Table 1.7: Ageing of GST debt cases (Supplementary indicator)

    Measure

    2014–15
    No.

    2015–16
    No.

    2016–17
    No.

    2017–18
    No.

    Total number of cases

    304,414

    307,464

    275,076

    312,057

    GST debt cases aged <29 days

    41,979

    45,808

    30,821

    33,926

    GST debt cases aged 30–59 days

    72,535

    75,147

    72,899

    86,451

    GST debt cases aged 60–89 days

    10,443

    10,140

    9,604

    9,901

    GST debt cases aged 90 days to one year

    92,584

    95,177

    93,557

    112,450

    GST debt cases aged > one year

    86,873

    81,192

    68,195

    69,329

    Table 1.8: Ageing of GST debt (value) (Supplementary indicator)

    Measure

    2014–15
    $m

    2015–16
    $m

    2016–17
    $m

    2017–18
    $m

    Total value

    3,472.90

    3,382.50

    3,838.10

    3,999.72

    GST debt cases aged <29 days

    461.90

    428.20

    409.10

    441.10

    GST debt cases aged 30–59 days

    446.20

    462.40

    553.00

    558.88

    GST debt cases aged 60–89 days

    105.90

    120.60

    163.10

    109.06

    GST debt cases aged 90 days to one year

    1,103.70

    1,103.40

    1,251.60

    1,406.17

    GST debt cases aged > one year

    1,355.20

    1,267.80

    1,461.30

    1,484.51

    Note: This measure is based on cases in the debt case management system with a GST registration. The age of the case is determined by the earliest period in which any component of the debt can be attributed. The age of debt profile is based on the date of referral of the debt to the ATO’s debt and lodgment case management system.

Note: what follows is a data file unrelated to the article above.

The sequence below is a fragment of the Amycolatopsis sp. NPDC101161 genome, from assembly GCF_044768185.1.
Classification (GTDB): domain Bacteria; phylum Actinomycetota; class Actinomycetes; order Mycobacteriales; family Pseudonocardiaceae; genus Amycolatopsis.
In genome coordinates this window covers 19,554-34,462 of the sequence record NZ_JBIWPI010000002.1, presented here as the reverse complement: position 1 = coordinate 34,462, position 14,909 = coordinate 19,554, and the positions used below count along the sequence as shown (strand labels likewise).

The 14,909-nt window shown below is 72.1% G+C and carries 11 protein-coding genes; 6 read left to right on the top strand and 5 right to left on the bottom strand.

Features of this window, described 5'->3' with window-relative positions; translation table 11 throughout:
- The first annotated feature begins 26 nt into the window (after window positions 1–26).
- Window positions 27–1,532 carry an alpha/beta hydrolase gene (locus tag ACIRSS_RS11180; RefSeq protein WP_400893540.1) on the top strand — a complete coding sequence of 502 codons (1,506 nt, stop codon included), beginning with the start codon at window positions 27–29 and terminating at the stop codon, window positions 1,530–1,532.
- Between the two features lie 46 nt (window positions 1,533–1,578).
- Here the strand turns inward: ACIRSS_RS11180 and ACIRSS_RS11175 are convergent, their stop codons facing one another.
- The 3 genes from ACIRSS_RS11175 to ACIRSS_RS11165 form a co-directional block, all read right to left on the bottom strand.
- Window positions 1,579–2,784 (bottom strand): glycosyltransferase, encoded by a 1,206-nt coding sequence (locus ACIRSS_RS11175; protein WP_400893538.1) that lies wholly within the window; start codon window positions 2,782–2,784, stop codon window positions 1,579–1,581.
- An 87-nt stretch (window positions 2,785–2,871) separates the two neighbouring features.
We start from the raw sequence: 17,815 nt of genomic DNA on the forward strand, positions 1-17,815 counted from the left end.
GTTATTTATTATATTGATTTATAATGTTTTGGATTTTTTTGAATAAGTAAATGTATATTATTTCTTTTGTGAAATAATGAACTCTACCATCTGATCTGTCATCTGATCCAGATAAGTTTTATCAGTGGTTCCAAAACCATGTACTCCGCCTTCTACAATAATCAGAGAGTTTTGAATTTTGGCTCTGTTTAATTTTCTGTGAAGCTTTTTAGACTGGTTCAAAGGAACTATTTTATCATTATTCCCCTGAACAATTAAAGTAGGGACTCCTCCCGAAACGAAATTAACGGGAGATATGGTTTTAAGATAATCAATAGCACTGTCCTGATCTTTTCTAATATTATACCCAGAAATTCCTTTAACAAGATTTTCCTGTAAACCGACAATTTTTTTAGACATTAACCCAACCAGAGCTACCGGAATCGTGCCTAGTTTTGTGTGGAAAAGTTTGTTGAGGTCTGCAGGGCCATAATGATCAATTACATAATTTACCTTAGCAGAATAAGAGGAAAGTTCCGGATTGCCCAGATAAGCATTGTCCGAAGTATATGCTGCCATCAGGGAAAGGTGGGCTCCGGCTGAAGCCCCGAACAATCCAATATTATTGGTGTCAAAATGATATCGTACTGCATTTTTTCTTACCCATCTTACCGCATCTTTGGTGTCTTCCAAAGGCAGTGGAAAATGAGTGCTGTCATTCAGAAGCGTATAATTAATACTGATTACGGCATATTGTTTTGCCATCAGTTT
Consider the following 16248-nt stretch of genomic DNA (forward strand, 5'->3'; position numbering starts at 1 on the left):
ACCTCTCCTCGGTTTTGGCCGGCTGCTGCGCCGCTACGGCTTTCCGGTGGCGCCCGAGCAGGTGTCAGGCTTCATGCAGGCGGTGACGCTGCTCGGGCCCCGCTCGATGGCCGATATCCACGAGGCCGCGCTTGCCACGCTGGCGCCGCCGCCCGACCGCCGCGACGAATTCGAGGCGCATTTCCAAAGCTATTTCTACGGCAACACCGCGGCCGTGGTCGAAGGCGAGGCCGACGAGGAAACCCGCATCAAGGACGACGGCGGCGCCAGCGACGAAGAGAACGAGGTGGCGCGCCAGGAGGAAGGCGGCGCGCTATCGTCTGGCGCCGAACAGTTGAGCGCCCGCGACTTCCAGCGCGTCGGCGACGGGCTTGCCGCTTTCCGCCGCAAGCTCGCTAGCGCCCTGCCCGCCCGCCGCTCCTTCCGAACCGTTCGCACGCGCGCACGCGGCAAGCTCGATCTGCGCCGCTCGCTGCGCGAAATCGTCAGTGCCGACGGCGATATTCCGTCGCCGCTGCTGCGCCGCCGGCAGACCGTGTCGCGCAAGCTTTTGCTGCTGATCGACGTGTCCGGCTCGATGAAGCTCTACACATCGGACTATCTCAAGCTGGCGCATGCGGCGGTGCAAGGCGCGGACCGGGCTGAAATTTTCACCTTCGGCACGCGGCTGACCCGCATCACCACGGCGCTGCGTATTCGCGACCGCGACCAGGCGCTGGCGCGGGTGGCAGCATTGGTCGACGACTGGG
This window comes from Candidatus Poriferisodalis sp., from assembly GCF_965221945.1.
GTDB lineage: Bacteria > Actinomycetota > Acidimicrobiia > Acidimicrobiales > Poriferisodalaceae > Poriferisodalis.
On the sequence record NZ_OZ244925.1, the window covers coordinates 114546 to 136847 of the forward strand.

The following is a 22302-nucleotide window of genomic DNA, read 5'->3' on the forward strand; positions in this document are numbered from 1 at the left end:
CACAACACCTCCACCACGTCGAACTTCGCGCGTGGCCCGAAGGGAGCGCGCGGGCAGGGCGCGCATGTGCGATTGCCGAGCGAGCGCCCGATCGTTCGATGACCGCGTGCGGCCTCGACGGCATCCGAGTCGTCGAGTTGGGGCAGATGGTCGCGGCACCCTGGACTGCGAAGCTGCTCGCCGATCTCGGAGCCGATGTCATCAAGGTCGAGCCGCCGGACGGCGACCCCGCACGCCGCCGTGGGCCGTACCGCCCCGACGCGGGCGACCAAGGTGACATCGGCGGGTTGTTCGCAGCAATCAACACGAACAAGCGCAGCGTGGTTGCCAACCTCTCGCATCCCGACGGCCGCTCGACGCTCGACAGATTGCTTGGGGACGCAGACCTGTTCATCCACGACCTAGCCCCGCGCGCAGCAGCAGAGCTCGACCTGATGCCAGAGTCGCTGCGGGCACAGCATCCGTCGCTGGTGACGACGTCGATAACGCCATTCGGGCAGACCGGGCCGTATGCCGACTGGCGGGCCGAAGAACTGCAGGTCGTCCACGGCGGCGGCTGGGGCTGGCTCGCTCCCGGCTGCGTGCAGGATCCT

In 2017–18, the value of cases greater than 60 days has declined by more than 33% indicating the continued success of our collection strategies.

    Table 1.9: Trend over time in GST gap (Supplementary indicator)

    Measure

    2014–15
    $b

    2015–16
    $b

    2016–17
    $b

    2017–18
    $b

    Estimated GST gap (including debt)

    4.0

    4.4

    5.5

    5.3

    Table 1.10: Trend over time in GST gap (Supplementary indicator)

    Measure

    2014–15
    %

    2015–16
    %

    2016–17
    %

    2017–18
    %

    Estimated GST gap (excluding debt) – percentage of accrual revenue

    5.7

    6.4

    7.8

    7.1

    Table 1.11: Trend over time in GST gap (Supplementary indicator)

    Measure

    2014–15
    %

    2015–16
    %

    2016–17
    %

    2017–18
    %

    Estimated GST gap (including debt) – percentage of accrual revenue

    7.1

    7.4

    8.7

    7.9

    Notes: This measure estimates the dollar value of theoretical GST losses through non-reporting of GST by businesses and individuals through a failure to register or failure to lodge returns, net under-reporting of GST obligations or over-claiming of GST refunds.
    GST gap data remains one year in arrears due to the timing of the National Accounts data releases. The data for the reporting period 2017–18 relates to gap estimates in 2016–17.
    Estimates of the GST gap for 2015–17 updated as business activity statements are lodged or amended. The GST gap is also adjusted to account for revisions to external data sources, such as the Australian Bureau of Statistics. This process results in some revisions to prior-year estimates previously published.
     

    Cross-border services and products (Supplementary indicator)

    This measure came into effect on 1 July 2018. At this stage we have no data but we expect to report on this measure at the mid-year report in December 2018.

      Last modified: 18 Mar 2019QC 58283